Community rallies to help survivor of fatal crash
WES Stephen was briefly moved to his feet yesterday as the Glenview community works on a campaign to see their mate get back up and running.
The impact fractured Mr Stephen's spine in three places.
He was briefly shifted to a vertical position for x-rays yesterday as the Glenview community united to help the family pull through what will be testing weeks and months ahead.
"I got a vertical x-ray done today to determine the impact of the weight of gravity on the spine," Mr Stephen said from Nambour General Hospital.
"They say it's six to eight weeks before you can do anything and up to three months before you can expect to do anything like a normal life, and that's without surgery."
Mr Stephen should learn more today about his short-term future.
He spoke of realising the injuries were more serious than he thought.
"It was actually really scary (being moved vertical)," he said.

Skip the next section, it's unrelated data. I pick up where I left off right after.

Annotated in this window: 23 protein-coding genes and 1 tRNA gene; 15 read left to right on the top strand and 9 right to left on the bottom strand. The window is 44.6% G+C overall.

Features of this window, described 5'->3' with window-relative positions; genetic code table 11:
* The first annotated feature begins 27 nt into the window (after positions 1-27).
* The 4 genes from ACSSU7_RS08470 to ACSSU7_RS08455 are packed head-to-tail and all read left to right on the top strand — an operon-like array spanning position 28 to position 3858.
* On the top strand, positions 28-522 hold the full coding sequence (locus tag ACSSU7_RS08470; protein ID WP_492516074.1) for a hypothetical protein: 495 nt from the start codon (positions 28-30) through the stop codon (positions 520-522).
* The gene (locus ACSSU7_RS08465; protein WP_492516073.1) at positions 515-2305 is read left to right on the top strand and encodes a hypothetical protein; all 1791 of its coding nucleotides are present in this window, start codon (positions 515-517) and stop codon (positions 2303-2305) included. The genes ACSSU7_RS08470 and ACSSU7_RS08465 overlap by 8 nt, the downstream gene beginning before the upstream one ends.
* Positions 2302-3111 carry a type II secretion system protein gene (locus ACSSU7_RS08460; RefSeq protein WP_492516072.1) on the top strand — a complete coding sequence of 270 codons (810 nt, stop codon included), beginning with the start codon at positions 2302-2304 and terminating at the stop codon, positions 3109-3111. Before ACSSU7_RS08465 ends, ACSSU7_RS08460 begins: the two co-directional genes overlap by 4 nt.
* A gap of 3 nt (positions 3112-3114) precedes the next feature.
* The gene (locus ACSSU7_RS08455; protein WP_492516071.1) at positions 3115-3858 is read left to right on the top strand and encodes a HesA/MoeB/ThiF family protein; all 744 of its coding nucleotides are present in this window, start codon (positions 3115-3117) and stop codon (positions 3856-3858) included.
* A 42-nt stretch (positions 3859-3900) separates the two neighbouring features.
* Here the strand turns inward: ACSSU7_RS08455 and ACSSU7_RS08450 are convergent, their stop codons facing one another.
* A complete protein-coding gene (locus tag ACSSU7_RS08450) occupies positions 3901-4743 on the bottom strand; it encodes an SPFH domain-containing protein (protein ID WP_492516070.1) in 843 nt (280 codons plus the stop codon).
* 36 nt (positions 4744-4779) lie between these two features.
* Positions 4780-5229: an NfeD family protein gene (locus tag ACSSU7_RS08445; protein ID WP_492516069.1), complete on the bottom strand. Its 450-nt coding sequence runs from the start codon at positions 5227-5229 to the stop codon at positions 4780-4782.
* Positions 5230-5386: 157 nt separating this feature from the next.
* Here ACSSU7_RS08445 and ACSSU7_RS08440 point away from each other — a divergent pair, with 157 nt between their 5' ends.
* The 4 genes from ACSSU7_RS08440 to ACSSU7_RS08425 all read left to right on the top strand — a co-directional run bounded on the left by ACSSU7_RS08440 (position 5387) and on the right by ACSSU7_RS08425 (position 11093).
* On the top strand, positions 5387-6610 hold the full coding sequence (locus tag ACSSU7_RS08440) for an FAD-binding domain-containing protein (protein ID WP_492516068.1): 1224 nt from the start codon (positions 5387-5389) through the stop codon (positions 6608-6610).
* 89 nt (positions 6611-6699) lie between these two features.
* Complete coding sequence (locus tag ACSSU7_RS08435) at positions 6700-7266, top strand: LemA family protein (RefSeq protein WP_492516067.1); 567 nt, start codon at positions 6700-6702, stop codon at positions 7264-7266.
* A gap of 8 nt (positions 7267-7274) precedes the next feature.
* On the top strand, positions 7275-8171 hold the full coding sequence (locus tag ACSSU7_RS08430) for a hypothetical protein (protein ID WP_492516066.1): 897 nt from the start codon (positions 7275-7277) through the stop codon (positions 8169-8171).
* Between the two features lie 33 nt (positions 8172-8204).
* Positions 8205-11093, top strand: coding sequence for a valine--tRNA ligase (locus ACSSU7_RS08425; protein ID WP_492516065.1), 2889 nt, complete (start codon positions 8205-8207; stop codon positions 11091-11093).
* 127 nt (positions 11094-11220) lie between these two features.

"I didn't know if it was going to be like a collapsible fishing rod and something was going to slide down.
"It was then I realised I'm in a bit more trouble than I thought."
The family has been humbled by the random delivery of baked goods, vehicle check-ups and feeding of the farm animals.
Family friend Kirsty McPherson said locals had thrown together a campaign to help ease the pressure, and a fundraising raffle was planned for the end of the month.
Donations of non-perishable food, fuel and shopping vouchers and other items can be made at Glenview State School, which will hold a gold coin-donation free dress day on Friday for the family.